A big objective for today is to build that same agenda within the collaboration between government, business and universities. Once you bring back politics into the academic world, it will lead to better designers appearing and those designers will be positioned better. This answers part of your question. The second part is something that ‘Rebuild by Design’ shows: it became a movement on the edge of government, business, design, academia, NGO’s, funders, community groups, leaders and politics„ interestingly enough that place made it possible to create the tension needed for design to flourish.

Design teams were tasked with guiding the process and delivering. The research process was design driven and built up with coalitions of partners moving towards a clear agenda connected to local and regional needs, risks and vulnerabilities and that foster their capacity to move forward. We know that the issues at stake are urgent and complex but we cut them all in pieces that we can handle and forget they actually interact. We come up with silos and fragmented solutions that fail in the complexity of the real world.The design process that we develop with ‘Rebuild by Design’ showcases that there is a possibility of connecting all the dots, the social, cultural, economic, ecologic not in one solution, but in an approach that entailed a lot of interconnected solutions.

To address this interdisciplinary and assume the challenges of the contemporary world, design needs to be a science. You mention this in your lectures by putting an example of Jacoba Muiler being ashamed for not wearing her ‘white coat’ at a design process. Could you explain this notion of design as a scientific matter?

The complexity of design makes it hard to force it. It should be a community process and a political decision making as much as a science. Design has the capacity to blend, do research and merge disciplines, have collaborative process, do extrapolations and scenario processes, exercise the future in the full width and broadness of disciplines, and get seductive conclusions that you can call interventions.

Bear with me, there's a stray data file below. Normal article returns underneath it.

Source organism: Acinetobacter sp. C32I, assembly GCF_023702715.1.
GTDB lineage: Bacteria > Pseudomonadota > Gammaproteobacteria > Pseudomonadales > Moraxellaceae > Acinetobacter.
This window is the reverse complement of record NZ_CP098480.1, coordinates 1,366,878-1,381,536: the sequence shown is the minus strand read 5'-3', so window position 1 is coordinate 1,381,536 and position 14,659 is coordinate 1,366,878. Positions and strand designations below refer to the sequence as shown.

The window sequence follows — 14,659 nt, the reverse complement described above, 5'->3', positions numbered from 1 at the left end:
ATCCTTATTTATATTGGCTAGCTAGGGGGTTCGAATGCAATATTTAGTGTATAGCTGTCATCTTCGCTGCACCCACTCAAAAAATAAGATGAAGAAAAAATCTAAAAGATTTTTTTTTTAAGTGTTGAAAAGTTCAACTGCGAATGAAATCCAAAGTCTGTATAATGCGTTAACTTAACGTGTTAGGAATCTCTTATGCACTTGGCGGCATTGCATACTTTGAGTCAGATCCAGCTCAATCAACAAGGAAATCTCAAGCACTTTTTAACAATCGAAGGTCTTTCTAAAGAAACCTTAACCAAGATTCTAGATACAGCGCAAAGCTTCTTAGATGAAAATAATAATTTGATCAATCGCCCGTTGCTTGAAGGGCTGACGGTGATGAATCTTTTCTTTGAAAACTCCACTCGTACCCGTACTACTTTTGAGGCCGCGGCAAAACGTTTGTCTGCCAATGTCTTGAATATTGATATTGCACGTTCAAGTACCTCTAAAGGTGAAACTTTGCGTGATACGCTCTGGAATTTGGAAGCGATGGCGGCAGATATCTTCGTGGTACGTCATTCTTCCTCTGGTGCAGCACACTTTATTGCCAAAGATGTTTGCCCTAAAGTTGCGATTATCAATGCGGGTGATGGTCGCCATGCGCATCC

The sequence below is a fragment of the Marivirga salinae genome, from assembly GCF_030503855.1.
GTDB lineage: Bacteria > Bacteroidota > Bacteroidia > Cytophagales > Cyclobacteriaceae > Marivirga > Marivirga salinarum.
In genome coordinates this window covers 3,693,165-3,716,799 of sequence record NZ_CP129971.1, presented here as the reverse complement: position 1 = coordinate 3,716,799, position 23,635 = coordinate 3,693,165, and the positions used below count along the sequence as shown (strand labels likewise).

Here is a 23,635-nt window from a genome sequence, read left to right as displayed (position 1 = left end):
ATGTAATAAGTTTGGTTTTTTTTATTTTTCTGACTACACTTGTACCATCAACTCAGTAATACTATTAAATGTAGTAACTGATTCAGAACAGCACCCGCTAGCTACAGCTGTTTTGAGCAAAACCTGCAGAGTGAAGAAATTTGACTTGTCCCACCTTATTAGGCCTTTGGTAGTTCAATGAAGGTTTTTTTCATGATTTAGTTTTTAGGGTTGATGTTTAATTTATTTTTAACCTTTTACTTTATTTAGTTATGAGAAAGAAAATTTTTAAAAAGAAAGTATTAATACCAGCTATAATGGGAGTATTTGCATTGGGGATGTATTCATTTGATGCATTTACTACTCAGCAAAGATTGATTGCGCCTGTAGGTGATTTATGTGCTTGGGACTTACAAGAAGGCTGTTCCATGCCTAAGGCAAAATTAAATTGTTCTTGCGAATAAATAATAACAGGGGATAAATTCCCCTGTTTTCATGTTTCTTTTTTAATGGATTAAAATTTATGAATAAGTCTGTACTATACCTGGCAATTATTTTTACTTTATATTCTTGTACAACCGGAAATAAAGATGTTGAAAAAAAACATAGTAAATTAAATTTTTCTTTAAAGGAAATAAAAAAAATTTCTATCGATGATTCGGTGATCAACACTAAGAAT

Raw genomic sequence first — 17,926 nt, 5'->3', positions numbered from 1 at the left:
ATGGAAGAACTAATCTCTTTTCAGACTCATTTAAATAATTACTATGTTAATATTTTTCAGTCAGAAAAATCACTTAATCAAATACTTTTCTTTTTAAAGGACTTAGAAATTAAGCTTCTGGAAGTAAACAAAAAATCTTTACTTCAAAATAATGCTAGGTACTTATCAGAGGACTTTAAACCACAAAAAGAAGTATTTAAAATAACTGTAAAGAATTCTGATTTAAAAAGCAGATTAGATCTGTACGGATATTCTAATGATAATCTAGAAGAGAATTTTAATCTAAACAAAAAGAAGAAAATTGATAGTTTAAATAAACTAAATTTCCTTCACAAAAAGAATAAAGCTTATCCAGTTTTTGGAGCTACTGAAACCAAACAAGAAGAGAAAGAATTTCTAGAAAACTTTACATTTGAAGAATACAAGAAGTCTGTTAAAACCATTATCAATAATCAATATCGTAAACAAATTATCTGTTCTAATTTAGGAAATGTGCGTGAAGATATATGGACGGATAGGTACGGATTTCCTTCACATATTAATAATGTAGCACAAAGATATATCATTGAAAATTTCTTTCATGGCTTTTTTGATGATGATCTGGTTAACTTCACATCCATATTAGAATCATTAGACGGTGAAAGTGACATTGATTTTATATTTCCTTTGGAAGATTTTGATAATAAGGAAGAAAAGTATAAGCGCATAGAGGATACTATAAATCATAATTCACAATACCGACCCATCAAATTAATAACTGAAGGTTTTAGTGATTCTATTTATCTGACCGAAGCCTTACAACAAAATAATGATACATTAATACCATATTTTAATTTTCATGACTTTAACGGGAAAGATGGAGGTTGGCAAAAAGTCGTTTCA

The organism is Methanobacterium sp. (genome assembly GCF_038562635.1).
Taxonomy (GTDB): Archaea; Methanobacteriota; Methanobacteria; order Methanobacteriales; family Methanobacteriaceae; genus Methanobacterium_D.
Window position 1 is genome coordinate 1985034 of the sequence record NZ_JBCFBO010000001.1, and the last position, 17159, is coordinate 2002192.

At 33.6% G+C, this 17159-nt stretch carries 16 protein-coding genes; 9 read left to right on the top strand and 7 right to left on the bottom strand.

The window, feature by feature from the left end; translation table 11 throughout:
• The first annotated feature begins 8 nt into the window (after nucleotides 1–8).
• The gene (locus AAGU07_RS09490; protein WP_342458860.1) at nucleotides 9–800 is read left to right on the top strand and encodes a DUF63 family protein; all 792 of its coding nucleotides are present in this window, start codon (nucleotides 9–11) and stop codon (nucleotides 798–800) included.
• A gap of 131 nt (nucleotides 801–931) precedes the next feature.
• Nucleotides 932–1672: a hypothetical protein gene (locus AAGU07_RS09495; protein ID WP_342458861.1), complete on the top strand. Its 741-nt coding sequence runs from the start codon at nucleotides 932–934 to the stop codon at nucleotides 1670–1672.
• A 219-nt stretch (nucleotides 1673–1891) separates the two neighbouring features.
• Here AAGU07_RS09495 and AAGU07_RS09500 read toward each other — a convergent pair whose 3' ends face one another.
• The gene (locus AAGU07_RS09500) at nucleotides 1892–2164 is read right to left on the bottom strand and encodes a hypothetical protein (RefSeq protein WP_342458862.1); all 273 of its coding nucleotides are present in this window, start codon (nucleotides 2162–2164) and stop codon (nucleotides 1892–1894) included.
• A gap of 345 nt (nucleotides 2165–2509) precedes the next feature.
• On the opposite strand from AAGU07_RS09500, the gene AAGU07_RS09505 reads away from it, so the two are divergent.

The complexity of design makes it hard to force it. It should be a community process and a political decision making as much as a science

In that sense the scientific or more academic track of design is the key. If we come up with a research agenda that feeds the design world at the level of process, as well as at the level of strategies, regional approaches, scenarios, intervention or projects this could highly impact anything that we could come up with. Strengthening the academic world means strengthening their position outside the academic world, but what you see happening is the opposite process where fear of corruptness, involvement or influence is not growing but weakening the academic strength, and it increases their absence in the real world.

You have had several academic experiences, a recent one is the GSD studio ‘Design and Politics: Managing risk and vulnerabilities’. What do you think about the outcome of this academic experiment on the combined design and political agenda?